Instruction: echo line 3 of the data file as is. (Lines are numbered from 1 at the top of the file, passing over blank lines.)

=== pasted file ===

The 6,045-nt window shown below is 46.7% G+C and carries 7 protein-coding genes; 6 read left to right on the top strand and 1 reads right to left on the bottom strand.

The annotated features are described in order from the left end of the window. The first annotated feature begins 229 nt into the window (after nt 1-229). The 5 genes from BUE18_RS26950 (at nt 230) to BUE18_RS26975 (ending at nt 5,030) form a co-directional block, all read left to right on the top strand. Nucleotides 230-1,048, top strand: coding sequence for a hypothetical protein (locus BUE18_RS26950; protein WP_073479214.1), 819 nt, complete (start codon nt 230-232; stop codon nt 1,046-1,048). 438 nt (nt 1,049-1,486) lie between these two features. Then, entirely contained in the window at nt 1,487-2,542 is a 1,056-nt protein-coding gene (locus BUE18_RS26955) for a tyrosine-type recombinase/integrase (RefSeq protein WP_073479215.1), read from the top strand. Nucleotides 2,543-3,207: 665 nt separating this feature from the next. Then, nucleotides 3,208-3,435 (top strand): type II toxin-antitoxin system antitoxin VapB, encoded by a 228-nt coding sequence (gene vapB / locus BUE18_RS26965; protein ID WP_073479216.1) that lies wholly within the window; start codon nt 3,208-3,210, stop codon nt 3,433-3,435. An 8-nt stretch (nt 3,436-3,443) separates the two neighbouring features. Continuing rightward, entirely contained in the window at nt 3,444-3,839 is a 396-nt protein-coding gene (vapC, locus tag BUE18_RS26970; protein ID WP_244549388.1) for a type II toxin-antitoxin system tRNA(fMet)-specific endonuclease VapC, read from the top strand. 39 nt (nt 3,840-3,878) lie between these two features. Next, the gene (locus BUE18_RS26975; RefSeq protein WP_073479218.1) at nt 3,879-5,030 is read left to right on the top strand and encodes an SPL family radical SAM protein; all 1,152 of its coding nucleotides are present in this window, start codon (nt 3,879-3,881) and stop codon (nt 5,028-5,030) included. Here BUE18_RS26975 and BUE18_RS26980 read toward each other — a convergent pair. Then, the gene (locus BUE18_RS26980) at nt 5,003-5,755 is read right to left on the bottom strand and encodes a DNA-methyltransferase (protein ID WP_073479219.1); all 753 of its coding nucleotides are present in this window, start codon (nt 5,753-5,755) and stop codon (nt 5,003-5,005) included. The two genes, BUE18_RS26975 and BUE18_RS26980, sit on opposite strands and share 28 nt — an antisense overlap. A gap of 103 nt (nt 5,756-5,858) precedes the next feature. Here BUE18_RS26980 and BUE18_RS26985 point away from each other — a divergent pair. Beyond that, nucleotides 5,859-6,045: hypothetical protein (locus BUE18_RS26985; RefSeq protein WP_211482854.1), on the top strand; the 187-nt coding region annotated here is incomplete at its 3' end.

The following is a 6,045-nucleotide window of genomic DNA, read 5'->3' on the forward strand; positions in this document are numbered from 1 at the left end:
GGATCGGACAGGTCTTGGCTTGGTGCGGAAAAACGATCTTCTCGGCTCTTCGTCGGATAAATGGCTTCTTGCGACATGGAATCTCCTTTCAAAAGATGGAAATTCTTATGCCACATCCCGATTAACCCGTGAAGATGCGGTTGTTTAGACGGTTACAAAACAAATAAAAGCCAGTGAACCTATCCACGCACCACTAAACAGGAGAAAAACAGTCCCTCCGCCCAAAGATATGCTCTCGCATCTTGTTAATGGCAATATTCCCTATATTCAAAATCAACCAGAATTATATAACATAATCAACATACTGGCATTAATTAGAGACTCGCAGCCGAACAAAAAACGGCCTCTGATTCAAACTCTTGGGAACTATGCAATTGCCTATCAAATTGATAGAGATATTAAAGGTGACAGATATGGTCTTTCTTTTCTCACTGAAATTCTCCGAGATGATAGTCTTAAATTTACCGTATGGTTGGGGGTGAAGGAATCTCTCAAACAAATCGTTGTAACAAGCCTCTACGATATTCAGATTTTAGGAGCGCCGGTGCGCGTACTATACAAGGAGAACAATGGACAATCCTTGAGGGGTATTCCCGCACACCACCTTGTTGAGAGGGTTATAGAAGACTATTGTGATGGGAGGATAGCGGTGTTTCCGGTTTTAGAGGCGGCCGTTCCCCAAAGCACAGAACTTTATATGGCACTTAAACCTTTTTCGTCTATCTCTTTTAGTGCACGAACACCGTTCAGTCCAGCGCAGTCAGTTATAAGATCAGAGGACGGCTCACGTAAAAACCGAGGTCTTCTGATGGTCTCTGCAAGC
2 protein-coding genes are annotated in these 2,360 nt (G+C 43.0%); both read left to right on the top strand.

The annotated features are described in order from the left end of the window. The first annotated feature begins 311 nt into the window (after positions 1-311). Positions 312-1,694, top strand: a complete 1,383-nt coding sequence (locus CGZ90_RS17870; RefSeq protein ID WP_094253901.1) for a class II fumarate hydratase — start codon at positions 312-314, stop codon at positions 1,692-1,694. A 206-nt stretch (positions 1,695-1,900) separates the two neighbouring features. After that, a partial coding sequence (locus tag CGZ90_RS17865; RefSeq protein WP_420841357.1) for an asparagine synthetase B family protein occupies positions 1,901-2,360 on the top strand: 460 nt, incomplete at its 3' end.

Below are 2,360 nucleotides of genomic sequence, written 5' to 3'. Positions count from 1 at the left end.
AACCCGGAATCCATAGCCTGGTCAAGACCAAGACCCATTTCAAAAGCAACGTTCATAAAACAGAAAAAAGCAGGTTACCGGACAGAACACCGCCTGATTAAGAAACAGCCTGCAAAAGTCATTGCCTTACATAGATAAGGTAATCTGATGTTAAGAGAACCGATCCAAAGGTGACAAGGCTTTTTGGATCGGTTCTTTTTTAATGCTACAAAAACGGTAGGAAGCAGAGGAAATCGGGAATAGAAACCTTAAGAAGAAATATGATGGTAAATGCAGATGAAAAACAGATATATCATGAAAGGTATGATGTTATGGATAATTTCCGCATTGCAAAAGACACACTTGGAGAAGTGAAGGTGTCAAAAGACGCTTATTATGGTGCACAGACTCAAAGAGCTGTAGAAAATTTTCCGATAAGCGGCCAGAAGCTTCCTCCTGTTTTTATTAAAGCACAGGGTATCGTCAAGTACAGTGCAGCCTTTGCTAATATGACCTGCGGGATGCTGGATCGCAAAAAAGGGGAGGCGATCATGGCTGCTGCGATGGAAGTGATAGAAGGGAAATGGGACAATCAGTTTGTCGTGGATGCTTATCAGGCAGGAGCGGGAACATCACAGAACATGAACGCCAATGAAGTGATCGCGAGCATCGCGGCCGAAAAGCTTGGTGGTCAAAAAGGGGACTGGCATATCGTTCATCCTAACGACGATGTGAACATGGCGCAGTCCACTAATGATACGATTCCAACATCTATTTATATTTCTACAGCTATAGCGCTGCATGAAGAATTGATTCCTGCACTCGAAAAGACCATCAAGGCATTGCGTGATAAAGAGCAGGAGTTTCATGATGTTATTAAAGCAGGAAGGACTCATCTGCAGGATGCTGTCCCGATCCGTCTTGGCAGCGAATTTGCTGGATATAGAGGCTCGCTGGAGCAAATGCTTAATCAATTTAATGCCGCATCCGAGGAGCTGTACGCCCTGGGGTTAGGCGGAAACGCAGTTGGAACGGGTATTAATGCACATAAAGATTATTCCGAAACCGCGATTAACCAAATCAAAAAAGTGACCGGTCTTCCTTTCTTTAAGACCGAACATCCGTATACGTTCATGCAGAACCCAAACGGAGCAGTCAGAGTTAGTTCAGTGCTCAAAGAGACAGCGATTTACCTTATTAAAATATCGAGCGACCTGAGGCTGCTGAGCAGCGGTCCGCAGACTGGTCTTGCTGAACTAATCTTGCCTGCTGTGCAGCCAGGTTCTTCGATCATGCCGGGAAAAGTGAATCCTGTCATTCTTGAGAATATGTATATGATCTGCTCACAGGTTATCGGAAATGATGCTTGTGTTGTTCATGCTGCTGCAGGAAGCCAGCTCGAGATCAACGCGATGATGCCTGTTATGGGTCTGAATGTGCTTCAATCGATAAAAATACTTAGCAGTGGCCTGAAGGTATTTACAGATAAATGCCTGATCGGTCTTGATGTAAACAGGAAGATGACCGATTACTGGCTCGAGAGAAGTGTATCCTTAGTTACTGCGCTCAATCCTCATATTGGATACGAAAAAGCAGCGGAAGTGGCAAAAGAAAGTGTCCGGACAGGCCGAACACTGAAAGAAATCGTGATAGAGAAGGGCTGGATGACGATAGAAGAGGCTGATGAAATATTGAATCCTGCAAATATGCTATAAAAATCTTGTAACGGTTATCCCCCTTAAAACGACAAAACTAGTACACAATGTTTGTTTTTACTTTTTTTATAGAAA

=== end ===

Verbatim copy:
The following is a 6,045-nucleotide window of genomic DNA, read 5'->3' on the forward strand; positions in this document are numbered from 1 at the left end: